Couples and Money – Part II

This article was originally published for RC Peck’s Fearless Wealth Newsletter in May 2008.

I think you’ll agree that couples can have problems when it comes to talking about money, and that the four ‘problems’ we talked about in Part 1 of this article can interfere with that dream of happily ever after: 1) Unrealistic expectations; 2) Fighting about money; 3) Thoughtless action or inaction; and 4) Men and women handle stress differently. And there’s another one (as if these four aren’t enough): People have different money personalities, and chances are good you’ve partnered with someone who thinks differently about money than the way you do.

Take a test with me right now. Read the following three categories and choose the one that describes you best, and then the one that best describes your partner:

Are you more of the Top Ramen or filet mignon type of spender? A Top Ramen spender controls his or her spending. A filet mignon spender acts as if he or she is sure to get hit by a bus tomorrow, so they better spend everything they have and then a bit more.

If you’re living way beyond your means and have credit card debt, then you are closer to the filet mignon type of spender. If you are a saver and live within your means, then you’re closer to the Top Ramen lifestyle.

The next category is about risk tolerance. Are you the roulette wheel investor or are you more likely to be the tic-tac-toe investor? How do you feel when you invest? Does investing get you excited and make you want to learn day trading?

If it does, then you are closer to being a roulette wheel investor. If, however, your investing approach is to put money in a CD or cash, then you’re closer to being a tic-tac-toe investor. Neither extreme is good for your wealth.

This last category is about being a team player or a captain. Are you a team player, like in doubles tennis, or do you like to solve problems on your own, the way a captain would? If you like to solve problems on your own, and have low interest in consensus building, then you are probably closer to being a captain.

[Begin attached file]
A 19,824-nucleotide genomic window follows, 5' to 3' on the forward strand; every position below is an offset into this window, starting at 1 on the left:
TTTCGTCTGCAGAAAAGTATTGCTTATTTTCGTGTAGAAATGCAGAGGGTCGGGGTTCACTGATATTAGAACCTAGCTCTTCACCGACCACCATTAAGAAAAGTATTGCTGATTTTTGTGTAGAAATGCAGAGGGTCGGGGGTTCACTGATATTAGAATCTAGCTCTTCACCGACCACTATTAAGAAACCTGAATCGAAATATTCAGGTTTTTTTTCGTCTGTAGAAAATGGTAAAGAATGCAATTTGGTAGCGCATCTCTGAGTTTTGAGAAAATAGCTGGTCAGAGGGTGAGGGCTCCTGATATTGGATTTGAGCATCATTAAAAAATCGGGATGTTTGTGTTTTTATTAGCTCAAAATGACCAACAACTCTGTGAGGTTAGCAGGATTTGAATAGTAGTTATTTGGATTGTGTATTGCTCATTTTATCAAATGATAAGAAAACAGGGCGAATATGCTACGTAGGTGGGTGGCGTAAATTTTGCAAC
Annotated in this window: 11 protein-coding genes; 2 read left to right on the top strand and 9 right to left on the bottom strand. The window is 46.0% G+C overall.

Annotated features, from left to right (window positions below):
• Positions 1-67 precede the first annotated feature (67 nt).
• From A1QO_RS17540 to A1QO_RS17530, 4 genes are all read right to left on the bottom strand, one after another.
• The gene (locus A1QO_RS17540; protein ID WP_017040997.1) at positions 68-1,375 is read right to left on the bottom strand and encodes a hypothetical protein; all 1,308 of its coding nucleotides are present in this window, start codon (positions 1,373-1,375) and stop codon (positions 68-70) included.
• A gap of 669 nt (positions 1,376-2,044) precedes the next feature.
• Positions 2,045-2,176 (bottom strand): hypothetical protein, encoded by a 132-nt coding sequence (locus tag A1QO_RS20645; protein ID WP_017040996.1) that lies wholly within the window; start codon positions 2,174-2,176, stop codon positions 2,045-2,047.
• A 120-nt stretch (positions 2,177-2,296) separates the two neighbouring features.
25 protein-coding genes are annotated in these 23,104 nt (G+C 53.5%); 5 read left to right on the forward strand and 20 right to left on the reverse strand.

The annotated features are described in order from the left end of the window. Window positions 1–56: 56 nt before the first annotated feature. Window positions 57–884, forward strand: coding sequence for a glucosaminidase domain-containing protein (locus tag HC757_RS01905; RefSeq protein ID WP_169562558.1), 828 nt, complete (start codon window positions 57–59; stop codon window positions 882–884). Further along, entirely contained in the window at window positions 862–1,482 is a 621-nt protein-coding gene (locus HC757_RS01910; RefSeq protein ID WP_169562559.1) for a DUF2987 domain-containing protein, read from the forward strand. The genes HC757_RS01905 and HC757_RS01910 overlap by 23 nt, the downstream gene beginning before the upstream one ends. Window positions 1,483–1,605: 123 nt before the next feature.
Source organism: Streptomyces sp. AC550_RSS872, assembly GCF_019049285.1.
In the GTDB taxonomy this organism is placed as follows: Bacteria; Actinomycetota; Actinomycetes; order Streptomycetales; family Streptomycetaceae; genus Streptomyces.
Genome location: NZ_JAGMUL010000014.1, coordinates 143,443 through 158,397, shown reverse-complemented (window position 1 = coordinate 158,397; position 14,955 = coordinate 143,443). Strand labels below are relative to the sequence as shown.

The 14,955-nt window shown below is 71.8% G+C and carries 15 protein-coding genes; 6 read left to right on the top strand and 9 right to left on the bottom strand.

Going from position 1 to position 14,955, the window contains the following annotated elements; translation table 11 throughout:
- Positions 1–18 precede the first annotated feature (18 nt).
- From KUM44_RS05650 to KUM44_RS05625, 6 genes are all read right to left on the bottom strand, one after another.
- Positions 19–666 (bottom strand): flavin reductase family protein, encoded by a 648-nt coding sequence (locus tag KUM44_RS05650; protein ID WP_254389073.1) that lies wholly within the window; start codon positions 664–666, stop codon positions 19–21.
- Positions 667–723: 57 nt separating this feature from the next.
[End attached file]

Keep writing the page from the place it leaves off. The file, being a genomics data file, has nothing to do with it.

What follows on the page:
If you like to build consensus and work as a team to solve problems, then you are more likely to be a doubles tennis player. I find that the couples who thrive in regard to their wealth management work as double tennis players, and not as two captains or a captain and a mate.

At this point I’m hoping that you’re asking yourself what you can do to improve the way you and your partner interact so that you can grow your money. You have many choices, and I have found that the four steps below work extremely well.

Four Solutions for Improving Wealth Management Team Work

  1. Develop a Financial Plan that you will actually follow. The key words are actually follow. I’ve seen too many couples who bought a plan and then put it on the shelf, never to look at it again. You’ll need to work together to set goals that complement your wants (a financial plan has to be developed before it can be followed and monitored).

    I know this my sound obvious, yet very few people are willing to spend the time it takes to make a plan. What you’ll want is a plan that reflects your dreams, and then you’ll have to act to put the plan to work. The plan should include your goals, a list of all your accounts, a section that shows your monthly income, a section that shows your monthly expenses and a section that shows your current investments.

  2. Share Responsibilities. You must work as a team to get what you want. It is critical that you both become involved and keep aware of what is happening with your wealth.

    Be certain that both of you can clearly articulate your partnership’s assets and debts, and that you both know how to locate back-up documentation. Sharing responsibility means that one partner may manage the short-term goals, long-term goals and investments while the other is managing the income, expenses and account balances.  Teamwork builds intimacy.

  3. Monitor Your Money. This may be the most overlooked step. Once you have a financial plan and are sharing the responsibilities, you will then want to monitor your wealth every month.

    Yes, you read that correctly. Every month. For 60 minutes you will sit down with your partner and take a look at what your wealth has done for that month. You’ll start to notice that if you can monitor your wealth, then you can grow it, and grow it more effectively. Monitor what you save, what you spend and what you grow.

  4. Get a Third Party Advocate. Danger! Do not try this on your own. As you already know (or maybe you don’t), money conversations are charged with energy. You’ll want to bring in a third party advocate who can support and guide you in getting what you want. That person, at a minimum, should be a Certified Financial Planner® who has worked successfully with couples in their money management. It will be worth your investment to get that third party expert to work with the two of you to build a plan.

The process of building the plan that matches your and your partner’s dreams can be an exciting and, actually, a relationship building experience. Enjoy.

RC’s Signature